Bin Laden killing deepens Indian distrust of Pakistan
India has long said that arch-rival Pakistan has been unwilling to quash terrorism. For many, Osama bin Laden's killing bolsters that view.
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India has long held that its neighbor and arch rival is unable – or unwilling – to quash terrorism within its borders. That Mr. bin Laden had lived, before being shot dead by US commandos May 2, in an Army town only an hour’s drive from the capital, Islamabad, was the clearest vindication of that view yet.
"We take note with grave concern that part of the statement in which President Obama said that the fire fight in which Osama bin Laden was killed took place in Abbottabad 'deep inside Pakistan,' " India’s Home Minister P. Chidambaram said in a statement. "This fact underlines our concern that terrorists belonging to different organizations find sanctuary in Pakistan."
Newspaper headline writers were less circumspect. “US kills bin Laden in – you knew it – Pakistan,” proclaimed the daily Asian Age. "Pak unmasked" was the breaking news line on a major Indian news channel; another pondered whether bin Laden had, in fact, died in a safe house belonging to Pakistan’s ISI spy agency.
And hawks weighed in. The head of India's Army, Gen. VK Singh, told journalists Wednesday that India had the capability to carry out a similar strike on Pakistan – prompting warnings from Pakistan that India should not do that.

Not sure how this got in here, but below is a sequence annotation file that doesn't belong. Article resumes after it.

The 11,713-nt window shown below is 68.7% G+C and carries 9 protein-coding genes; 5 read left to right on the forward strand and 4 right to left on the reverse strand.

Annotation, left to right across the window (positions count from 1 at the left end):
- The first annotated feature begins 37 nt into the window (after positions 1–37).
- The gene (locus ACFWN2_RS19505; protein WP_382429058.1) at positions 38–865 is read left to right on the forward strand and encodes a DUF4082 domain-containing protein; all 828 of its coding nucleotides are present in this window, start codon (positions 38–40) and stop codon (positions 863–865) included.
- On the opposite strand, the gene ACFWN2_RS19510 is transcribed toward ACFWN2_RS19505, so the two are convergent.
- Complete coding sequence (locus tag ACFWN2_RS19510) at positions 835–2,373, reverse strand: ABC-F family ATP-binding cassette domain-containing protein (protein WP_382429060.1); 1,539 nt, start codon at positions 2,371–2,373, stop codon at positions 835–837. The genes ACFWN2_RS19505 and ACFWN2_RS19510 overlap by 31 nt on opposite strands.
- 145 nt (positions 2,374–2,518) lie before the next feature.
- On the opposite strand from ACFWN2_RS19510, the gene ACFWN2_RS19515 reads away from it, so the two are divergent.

Ordinary Indians, meanwhile, who tend to take little interest in news beyond their borders, were gripped by the events. News of bin Laden’s death attracted 42 million television viewers, according to Audience Measurement and Analytics, a rating agency.
“We feel very bad about Pakistan now," says Jabamalai Mary, a domestic servant in New Delhi. “We know that America has given them a lot money."
From the political establishment to ordinary people, this week’s events have only deepened the distrust felt by Indians towards Pakistan. The two nations have fought three wars since 1947 and the disputed Himalayan region of Kashmir remains a sore point between them. A fragile peace process launched by the government of Indian Prime Minister Manmohan Singh was halted following the Mumbai terrorist attacks of 2008, when 166 people were killed in a three-day rampage by gunmen trained by Pakistani militants.